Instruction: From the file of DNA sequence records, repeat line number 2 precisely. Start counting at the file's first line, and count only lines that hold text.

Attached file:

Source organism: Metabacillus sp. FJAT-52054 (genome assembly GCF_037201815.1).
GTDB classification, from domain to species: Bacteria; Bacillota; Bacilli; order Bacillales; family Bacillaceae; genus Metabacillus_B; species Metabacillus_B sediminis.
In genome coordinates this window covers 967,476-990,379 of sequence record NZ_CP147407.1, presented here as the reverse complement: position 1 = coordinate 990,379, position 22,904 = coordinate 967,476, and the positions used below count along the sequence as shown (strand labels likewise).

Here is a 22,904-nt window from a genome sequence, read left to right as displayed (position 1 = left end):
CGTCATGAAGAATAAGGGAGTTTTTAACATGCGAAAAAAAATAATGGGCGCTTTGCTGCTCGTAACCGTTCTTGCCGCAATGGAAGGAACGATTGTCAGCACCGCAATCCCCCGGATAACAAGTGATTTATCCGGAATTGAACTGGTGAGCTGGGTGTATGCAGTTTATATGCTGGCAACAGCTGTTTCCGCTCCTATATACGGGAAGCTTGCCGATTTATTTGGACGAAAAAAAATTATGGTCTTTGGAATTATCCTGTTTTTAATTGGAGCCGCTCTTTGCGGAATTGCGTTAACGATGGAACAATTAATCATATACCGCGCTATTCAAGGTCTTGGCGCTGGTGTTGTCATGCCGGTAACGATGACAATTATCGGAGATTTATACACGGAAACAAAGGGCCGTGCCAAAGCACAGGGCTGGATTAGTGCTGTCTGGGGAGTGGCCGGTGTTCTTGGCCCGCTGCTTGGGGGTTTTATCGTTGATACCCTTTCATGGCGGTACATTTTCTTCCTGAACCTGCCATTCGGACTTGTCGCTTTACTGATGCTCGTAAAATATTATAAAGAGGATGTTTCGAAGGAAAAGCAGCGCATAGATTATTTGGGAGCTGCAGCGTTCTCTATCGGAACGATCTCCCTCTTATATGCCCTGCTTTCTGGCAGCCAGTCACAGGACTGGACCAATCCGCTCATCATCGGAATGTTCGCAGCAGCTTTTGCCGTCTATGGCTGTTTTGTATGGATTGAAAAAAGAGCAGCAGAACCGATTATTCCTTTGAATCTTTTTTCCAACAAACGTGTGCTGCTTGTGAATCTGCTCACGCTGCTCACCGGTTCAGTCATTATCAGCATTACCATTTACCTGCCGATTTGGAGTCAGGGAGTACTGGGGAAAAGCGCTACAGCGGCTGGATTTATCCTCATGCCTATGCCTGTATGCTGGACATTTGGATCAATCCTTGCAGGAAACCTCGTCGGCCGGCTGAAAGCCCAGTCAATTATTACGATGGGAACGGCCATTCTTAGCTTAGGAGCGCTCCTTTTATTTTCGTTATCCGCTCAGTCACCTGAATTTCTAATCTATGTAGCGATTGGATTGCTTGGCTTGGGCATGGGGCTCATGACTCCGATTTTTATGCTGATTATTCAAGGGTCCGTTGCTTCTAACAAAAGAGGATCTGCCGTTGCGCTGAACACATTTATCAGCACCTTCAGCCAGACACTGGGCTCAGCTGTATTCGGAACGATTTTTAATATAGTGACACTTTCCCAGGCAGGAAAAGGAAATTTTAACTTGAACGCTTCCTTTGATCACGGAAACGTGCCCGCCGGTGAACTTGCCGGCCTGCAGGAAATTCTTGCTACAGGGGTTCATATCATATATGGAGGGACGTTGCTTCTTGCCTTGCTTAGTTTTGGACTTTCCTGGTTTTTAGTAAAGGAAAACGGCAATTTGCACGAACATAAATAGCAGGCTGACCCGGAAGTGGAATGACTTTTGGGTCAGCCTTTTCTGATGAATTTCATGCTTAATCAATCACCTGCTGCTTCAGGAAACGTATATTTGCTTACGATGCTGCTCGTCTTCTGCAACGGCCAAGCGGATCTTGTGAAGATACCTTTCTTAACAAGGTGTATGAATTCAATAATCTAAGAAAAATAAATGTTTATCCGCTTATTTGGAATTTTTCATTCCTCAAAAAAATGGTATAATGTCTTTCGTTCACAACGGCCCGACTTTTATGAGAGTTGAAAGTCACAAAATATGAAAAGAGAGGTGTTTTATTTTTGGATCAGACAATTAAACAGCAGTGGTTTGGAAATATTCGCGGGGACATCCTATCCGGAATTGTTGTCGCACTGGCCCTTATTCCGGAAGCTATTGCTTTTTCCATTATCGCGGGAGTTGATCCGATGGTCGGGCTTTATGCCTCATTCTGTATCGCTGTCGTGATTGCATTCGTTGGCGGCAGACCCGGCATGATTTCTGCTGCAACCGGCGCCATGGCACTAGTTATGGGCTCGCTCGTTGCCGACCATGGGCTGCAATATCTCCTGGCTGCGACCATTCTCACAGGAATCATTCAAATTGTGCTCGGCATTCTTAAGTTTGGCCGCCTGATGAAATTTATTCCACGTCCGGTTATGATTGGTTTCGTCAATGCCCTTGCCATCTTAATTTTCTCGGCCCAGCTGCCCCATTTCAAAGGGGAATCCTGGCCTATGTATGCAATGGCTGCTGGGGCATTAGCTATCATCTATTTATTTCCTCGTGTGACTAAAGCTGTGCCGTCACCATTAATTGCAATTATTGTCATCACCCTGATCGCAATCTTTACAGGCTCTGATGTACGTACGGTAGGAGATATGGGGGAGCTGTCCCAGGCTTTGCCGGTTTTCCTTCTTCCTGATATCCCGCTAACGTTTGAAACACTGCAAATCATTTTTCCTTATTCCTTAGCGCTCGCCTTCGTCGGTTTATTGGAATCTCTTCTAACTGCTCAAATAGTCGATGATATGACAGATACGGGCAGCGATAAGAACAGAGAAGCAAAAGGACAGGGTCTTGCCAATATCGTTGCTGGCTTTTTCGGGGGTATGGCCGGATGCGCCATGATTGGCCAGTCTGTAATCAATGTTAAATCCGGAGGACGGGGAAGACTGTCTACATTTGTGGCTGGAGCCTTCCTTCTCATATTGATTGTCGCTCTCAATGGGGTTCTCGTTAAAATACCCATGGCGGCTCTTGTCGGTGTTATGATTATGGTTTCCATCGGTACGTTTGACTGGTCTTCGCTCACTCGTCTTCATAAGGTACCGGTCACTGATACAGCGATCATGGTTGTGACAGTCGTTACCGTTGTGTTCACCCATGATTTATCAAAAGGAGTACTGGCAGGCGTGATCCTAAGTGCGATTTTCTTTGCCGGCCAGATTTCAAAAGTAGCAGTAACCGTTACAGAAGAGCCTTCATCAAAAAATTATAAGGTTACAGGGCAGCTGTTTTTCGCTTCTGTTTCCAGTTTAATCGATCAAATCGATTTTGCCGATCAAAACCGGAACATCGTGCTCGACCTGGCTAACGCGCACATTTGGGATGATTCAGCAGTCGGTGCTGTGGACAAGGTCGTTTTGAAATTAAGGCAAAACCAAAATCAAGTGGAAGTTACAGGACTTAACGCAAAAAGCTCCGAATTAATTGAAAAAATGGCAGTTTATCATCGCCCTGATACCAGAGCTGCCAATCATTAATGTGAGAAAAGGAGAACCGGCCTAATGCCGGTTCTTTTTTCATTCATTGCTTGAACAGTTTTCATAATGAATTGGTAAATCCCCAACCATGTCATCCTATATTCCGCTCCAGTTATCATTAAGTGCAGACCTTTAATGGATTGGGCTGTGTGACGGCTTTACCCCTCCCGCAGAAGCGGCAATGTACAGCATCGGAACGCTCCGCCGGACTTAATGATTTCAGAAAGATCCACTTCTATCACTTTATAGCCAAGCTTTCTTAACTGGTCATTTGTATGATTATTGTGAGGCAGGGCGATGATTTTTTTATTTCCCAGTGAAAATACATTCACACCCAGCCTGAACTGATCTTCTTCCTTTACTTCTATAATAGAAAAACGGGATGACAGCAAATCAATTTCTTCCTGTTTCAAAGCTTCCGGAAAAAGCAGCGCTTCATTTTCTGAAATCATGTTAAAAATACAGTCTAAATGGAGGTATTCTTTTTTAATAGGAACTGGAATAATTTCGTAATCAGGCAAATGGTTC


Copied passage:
GTDB classification, from domain to species: Bacteria; Bacillota; Bacilli; order Bacillales; family Bacillaceae; genus Metabacillus_B; species Metabacillus_B sediminis.